On Your Mat & Stay

Lay a flat mat, towel, or cloth napkin on the counter, couch, or tabletop to make a cat mat. Your cat won’t necessarily die from curiosity, but she’ll suffer from it anyway! Click, she walks onto the mat. To get your cat to return for the following round, throw a treat a little bit away from the mat. Introduce the phrase “on your mat” gradually. Introduce the “stay” cue after your cat goes to her mat freely and stays there. Use the mat to entice your cat to remain in a spot, like her cat tree, while you eat or prepare food. To comfort your cat during checkups, you may also take your cat-mat on vacation or to the doctor.


Cats may pick up the come command the moment they step into your house. Pair the word “come” with pleasant events and a treat cup shake. Treats may be placed in a cup or container, shaken, and rewarded until your cat becomes used to the sound. When your cat comes, click and give her a treat. You may get her to come on command by gradually extending the interval between saying “come” and shaking the rewards. Remove the clicker gradually and give her rewards in spurts.

In the Box (or Cat Carrier)

Most cats are content to leap into boxes or investigate bags. When it’s time to get the cat carrier out, it helps to have a direction for this action. Bring out the cat carrier even before you need it, hide goodies inside of it, and even feed your cat or kitten some of her meals while it’s in there. Click to encourage the habit when your cat climbs into the carrier or a box. Whenever your cat asks you to, say “in the box.” Add moving her about in her box or carrier gradually, praising her after each trip. 

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Keep lessons brief and upbeat—less than five minutes works well—since they often need focused attention. Finish each game with a playful round utilizing a feather flyer or plush animal, and let your cat take the object away in celebration.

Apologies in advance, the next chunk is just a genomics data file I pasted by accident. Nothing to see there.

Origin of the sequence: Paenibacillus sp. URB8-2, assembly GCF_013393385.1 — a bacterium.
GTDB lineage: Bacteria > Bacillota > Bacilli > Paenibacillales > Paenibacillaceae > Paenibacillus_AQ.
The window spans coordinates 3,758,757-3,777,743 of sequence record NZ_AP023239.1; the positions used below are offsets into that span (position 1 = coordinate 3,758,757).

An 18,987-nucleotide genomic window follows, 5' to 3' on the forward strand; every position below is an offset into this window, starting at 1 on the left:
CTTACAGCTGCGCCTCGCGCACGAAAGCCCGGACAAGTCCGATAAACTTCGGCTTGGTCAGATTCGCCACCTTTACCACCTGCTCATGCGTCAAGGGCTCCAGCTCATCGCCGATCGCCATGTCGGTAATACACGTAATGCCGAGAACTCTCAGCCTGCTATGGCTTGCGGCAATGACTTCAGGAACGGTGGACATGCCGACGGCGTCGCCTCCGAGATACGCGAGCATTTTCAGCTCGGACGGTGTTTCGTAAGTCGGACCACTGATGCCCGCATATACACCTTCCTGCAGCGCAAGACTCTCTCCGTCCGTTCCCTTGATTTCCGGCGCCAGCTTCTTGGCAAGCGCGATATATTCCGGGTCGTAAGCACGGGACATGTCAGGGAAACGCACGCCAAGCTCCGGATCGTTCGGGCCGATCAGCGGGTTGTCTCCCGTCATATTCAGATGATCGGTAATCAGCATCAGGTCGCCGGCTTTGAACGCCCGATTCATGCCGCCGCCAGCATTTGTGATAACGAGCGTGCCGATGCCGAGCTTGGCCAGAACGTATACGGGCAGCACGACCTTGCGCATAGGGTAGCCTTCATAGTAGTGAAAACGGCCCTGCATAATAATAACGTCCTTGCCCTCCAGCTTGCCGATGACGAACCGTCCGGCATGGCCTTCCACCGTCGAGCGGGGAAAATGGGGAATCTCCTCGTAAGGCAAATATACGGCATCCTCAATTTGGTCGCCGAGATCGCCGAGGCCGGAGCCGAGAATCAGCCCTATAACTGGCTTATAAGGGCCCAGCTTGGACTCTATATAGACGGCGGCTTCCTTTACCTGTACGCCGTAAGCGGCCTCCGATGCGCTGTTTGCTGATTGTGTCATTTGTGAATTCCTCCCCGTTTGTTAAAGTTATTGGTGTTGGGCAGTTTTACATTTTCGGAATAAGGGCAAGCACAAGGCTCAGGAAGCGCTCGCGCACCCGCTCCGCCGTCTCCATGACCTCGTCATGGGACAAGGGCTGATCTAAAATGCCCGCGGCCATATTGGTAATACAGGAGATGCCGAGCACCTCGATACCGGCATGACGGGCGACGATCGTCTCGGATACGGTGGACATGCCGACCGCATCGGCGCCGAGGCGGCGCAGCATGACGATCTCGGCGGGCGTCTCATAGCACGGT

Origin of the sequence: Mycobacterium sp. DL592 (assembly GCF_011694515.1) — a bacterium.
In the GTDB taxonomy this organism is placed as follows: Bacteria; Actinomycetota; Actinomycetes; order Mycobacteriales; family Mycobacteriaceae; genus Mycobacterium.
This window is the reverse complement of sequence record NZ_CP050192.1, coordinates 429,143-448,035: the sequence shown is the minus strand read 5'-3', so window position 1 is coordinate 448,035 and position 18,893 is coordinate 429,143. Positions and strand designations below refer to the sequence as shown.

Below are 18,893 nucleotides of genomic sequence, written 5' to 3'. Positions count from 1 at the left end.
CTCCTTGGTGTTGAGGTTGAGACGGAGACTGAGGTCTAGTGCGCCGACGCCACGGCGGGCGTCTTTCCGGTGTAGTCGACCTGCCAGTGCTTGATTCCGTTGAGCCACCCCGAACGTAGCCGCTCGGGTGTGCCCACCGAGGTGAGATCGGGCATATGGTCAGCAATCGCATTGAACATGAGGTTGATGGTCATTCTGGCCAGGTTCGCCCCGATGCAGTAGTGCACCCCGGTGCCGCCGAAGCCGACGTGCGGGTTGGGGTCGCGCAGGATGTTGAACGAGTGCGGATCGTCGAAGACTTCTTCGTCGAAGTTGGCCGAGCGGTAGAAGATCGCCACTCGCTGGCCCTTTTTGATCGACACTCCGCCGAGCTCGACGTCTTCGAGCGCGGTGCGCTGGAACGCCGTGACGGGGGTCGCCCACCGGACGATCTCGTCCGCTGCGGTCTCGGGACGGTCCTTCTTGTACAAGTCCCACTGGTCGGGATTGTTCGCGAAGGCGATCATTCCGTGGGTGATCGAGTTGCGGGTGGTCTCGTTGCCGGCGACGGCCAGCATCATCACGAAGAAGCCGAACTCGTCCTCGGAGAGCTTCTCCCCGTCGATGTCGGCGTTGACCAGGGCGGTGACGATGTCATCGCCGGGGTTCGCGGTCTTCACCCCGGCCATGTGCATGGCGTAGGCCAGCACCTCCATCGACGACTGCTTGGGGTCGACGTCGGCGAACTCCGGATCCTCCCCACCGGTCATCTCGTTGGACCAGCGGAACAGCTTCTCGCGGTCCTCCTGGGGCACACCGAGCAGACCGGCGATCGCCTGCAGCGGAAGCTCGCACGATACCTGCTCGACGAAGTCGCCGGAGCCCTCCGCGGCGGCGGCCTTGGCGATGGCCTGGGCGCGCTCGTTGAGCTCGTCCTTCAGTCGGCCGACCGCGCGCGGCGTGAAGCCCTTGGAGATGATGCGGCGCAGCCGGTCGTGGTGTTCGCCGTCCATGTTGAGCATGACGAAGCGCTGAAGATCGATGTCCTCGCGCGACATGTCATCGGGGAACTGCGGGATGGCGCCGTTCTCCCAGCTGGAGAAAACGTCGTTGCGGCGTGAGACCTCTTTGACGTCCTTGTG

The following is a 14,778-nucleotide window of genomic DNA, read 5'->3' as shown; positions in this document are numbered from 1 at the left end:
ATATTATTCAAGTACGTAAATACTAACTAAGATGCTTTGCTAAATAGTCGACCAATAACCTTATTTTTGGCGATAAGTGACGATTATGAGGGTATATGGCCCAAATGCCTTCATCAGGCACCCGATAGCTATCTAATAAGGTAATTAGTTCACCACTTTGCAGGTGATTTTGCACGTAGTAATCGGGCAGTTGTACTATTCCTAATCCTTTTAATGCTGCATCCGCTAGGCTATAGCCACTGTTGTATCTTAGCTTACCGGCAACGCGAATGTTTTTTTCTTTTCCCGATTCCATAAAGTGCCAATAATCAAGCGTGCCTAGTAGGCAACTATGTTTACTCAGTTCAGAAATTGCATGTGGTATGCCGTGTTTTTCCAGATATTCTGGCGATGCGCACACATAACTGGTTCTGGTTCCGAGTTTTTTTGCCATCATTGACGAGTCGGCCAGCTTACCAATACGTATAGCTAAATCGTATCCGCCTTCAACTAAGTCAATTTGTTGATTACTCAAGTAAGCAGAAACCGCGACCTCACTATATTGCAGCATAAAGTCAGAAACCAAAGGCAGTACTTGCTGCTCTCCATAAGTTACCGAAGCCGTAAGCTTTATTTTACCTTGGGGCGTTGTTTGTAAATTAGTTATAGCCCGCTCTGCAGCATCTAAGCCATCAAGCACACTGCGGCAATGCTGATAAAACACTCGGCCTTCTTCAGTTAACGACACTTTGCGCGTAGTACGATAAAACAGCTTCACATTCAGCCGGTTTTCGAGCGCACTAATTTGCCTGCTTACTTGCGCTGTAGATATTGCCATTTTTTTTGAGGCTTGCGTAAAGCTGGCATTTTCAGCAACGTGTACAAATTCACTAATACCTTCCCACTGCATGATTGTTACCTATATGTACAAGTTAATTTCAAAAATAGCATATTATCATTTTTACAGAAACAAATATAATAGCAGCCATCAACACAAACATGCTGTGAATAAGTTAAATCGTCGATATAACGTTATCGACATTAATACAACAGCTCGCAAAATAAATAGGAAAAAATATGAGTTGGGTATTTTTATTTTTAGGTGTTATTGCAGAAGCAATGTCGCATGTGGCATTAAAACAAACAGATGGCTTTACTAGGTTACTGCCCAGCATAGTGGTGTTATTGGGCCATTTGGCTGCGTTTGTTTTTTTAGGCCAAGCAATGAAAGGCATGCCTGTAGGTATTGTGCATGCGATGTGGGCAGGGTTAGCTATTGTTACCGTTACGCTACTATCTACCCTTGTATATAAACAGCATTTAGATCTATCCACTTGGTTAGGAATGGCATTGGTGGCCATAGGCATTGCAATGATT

Cat Training Don’ts

Discipline doesn’t work on cats or help them learn. Techniques like swatting, spraying, or frightening your cat could make them cease a particular action when they see you, but they won’t stop the habit in general. Your simple presence will extinguish the flurry and make the cat frightened of your close proximity. Physical restraint may also result in a tooth-and-claw assault, and once learnt, violent reactions are hard to get rid of. Training your pet with positive reinforcement is crucial for this reason.

“The behaviors we see, especially the ones we don’t like, are how cats communicate,” explains Jones. Any punishment or behavior-reduction strategy only shuts off dialogue, says the author. Instead of concentrating on what you do not want, concentrate on what you do want while training.

Questions & Answers:



Why is training important for cats?

Training is essential for cats to provide mental stimulation, prevent boredom, and establish positive behaviors. It can also strengthen the bond between the cat and its owner.


What are some basic tricks that cats can learn?

Cats can be taught simple tricks like “sit,” “stay,” “come,” and “high five.” These tricks not only entertain but also encourage obedience and responsiveness.


How should training sessions be approached with cats?

Training sessions should be short, positive, and frequent. Use treats and praise as rewards to reinforce desired behaviors. Cats have short attention spans, so keeping sessions brief and enjoyable is key.


Can older cats be trained as well?

Yes, cats of all ages can be trained, although younger cats tend to be more receptive. Older cats might take longer to learn new tricks, but patience and consistency can still yield positive results.


Are there any tricks that might be challenging for cats to learn?

Some cats may struggle with more complex tricks like “roll over” or “fetch” due to their independent nature. It’s important to respect your cat’s limitations and focus on tricks that align with their abilities and preferences.

The article “Essential Cat Training Tricks” provides a valuable resource for cat owners interested in teaching their feline friends tricks that enhance mental engagement, promote positive behaviors, and deepen the human-animal bond.